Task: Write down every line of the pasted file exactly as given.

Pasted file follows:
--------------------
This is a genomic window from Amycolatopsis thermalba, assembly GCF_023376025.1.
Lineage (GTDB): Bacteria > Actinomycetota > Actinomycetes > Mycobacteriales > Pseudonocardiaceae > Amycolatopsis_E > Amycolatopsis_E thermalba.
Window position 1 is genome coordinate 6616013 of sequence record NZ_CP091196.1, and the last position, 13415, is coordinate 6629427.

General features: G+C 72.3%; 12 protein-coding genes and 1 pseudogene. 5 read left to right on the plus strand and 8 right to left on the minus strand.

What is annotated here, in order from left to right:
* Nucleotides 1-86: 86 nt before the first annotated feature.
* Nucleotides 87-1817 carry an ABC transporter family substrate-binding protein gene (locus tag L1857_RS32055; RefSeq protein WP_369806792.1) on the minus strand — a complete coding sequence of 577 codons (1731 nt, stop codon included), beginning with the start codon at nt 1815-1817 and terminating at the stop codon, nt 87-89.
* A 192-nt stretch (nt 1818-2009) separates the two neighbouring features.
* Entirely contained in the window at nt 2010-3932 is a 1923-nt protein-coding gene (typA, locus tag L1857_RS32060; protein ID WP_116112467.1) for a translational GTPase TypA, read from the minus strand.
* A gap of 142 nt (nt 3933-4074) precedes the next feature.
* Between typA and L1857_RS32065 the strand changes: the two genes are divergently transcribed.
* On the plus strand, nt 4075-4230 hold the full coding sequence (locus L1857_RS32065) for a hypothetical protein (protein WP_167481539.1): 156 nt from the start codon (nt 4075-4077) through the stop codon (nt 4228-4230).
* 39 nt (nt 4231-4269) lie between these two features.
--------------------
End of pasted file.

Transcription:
This is a genomic window from Amycolatopsis thermalba, assembly GCF_023376025.1.
Lineage (GTDB): Bacteria > Actinomycetota > Actinomycetes > Mycobacteriales > Pseudonocardiaceae > Amycolatopsis_E > Amycolatopsis_E thermalba.
Window position 1 is genome coordinate 6616013 of sequence record NZ_CP091196.1, and the last position, 13415, is coordinate 6629427.

General features: G+C 72.3%; 12 protein-coding genes and 1 pseudogene. 5 read left to right on the plus strand and 8 right to left on the minus strand.

What is annotated here, in order from left to right:
* Nucleotides 1-86: 86 nt before the first annotated feature.
* Nucleotides 87-1817 carry an ABC transporter family substrate-binding protein gene (locus tag L1857_RS32055; RefSeq protein WP_369806792.1) on the minus strand — a complete coding sequence of 577 codons (1731 nt, stop codon included), beginning with the start codon at nt 1815-1817 and terminating at the stop codon, nt 87-89.
* A 192-nt stretch (nt 1818-2009) separates the two neighbouring features.
* Entirely contained in the window at nt 2010-3932 is a 1923-nt protein-coding gene (typA, locus tag L1857_RS32060; protein ID WP_116112467.1) for a translational GTPase TypA, read from the minus strand.
* A gap of 142 nt (nt 3933-4074) precedes the next feature.
* Between typA and L1857_RS32065 the strand changes: the two genes are divergently transcribed.
* On the plus strand, nt 4075-4230 hold the full coding sequence (locus L1857_RS32065) for a hypothetical protein (protein WP_167481539.1): 156 nt from the start codon (nt 4075-4077) through the stop codon (nt 4228-4230).
* 39 nt (nt 4231-4269) lie between these two features.